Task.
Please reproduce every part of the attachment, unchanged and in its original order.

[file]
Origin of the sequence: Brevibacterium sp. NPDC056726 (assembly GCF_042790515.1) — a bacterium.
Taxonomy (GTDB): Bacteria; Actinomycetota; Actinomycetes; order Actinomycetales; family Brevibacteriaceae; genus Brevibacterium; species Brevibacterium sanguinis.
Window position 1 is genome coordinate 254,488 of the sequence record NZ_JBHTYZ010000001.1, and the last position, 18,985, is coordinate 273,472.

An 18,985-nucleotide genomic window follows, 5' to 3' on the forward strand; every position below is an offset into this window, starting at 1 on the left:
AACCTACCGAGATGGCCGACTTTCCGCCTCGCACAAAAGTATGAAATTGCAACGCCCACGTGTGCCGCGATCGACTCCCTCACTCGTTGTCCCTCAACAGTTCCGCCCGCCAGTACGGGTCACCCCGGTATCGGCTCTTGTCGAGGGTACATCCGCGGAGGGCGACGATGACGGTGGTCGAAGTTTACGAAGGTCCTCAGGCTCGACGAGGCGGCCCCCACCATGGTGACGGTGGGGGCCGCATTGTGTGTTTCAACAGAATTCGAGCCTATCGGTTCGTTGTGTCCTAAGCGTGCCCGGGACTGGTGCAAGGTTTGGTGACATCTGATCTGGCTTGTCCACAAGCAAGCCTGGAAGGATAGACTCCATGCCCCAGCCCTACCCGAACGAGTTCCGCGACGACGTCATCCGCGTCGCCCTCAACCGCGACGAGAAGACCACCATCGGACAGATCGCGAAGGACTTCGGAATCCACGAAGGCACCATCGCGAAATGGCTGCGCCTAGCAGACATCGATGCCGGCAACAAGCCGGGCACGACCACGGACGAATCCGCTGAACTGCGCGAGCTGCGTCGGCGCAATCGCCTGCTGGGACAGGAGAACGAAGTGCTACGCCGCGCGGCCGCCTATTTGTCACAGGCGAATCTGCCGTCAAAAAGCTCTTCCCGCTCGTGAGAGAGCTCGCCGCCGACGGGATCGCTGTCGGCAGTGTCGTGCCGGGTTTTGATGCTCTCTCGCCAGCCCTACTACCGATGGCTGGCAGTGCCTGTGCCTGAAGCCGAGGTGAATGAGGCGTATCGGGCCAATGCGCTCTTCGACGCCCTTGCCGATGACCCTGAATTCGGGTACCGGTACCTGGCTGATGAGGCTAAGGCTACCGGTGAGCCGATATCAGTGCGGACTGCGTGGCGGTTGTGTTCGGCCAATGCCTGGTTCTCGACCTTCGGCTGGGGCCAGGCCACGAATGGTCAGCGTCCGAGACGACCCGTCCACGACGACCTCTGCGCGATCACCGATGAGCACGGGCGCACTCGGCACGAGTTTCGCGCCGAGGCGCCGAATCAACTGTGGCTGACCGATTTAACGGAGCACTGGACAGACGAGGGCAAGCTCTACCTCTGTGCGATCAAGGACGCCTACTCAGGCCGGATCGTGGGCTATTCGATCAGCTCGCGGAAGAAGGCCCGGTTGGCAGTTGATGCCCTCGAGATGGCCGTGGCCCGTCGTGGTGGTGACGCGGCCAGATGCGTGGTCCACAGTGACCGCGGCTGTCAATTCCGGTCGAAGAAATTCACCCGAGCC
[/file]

Origin of the sequence: Brevibacterium sp. NPDC056726 (assembly GCF_042790515.1) — a bacterium.
Taxonomy (GTDB): Bacteria; Actinomycetota; Actinomycetes; order Actinomycetales; family Brevibacteriaceae; genus Brevibacterium; species Brevibacterium sanguinis.
Window position 1 is genome coordinate 254,488 of the sequence record NZ_JBHTYZ010000001.1, and the last position, 18,985, is coordinate 273,472.

An 18,985-nucleotide genomic window follows, 5' to 3' on the forward strand; every position below is an offset into this window, starting at 1 on the left:
AACCTACCGAGATGGCCGACTTTCCGCCTCGCACAAAAGTATGAAATTGCAACGCCCACGTGTGCCGCGATCGACTCCCTCACTCGTTGTCCCTCAACAGTTCCGCCCGCCAGTACGGGTCACCCCGGTATCGGCTCTTGTCGAGGGTACATCCGCGGAGGGCGACGATGACGGTGGTCGAAGTTTACGAAGGTCCTCAGGCTCGACGAGGCGGCCCCCACCATGGTGACGGTGGGGGCCGCATTGTGTGTTTCAACAGAATTCGAGCCTATCGGTTCGTTGTGTCCTAAGCGTGCCCGGGACTGGTGCAAGGTTTGGTGACATCTGATCTGGCTTGTCCACAAGCAAGCCTGGAAGGATAGACTCCATGCCCCAGCCCTACCCGAACGAGTTCCGCGACGACGTCATCCGCGTCGCCCTCAACCGCGACGAGAAGACCACCATCGGACAGATCGCGAAGGACTTCGGAATCCACGAAGGCACCATCGCGAAATGGCTGCGCCTAGCAGACATCGATGCCGGCAACAAGCCGGGCACGACCACGGACGAATCCGCTGAACTGCGCGAGCTGCGTCGGCGCAATCGCCTGCTGGGACAGGAGAACGAAGTGCTACGCCGCGCGGCCGCCTATTTGTCACAGGCGAATCTGCCGTCAAAAAGCTCTTCCCGCTCGTGAGAGAGCTCGCCGCCGACGGGATCGCTGTCGGCAGTGTCGTGCCGGGTTTTGATGCTCTCTCGCCAGCCCTACTACCGATGGCTGGCAGTGCCTGTGCCTGAAGCCGAGGTGAATGAGGCGTATCGGGCCAATGCGCTCTTCGACGCCCTTGCCGATGACCCTGAATTCGGGTACCGGTACCTGGCTGATGAGGCTAAGGCTACCGGTGAGCCGATATCAGTGCGGACTGCGTGGCGGTTGTGTTCGGCCAATGCCTGGTTCTCGACCTTCGGCTGGGGCCAGGCCACGAATGGTCAGCGTCCGAGACGACCCGTCCACGACGACCTCTGCGCGATCACCGATGAGCACGGGCGCACTCGGCACGAGTTTCGCGCCGAGGCGCCGAATCAACTGTGGCTGACCGATTTAACGGAGCACTGGACAGACGAGGGCAAGCTCTACCTCTGTGCGATCAAGGACGCCTACTCAGGCCGGATCGTGGGCTATTCGATCAGCTCGCGGAAGAAGGCCCGGTTGGCAGTTGATGCCCTCGAGATGGCCGTGGCCCGTCGTGGTGGTGACGCGGCCAGATGCGTGGTCCACAGTGACCGCGGCTGTCAATTCCGGTCGAAGAAATTCACCCGAGCC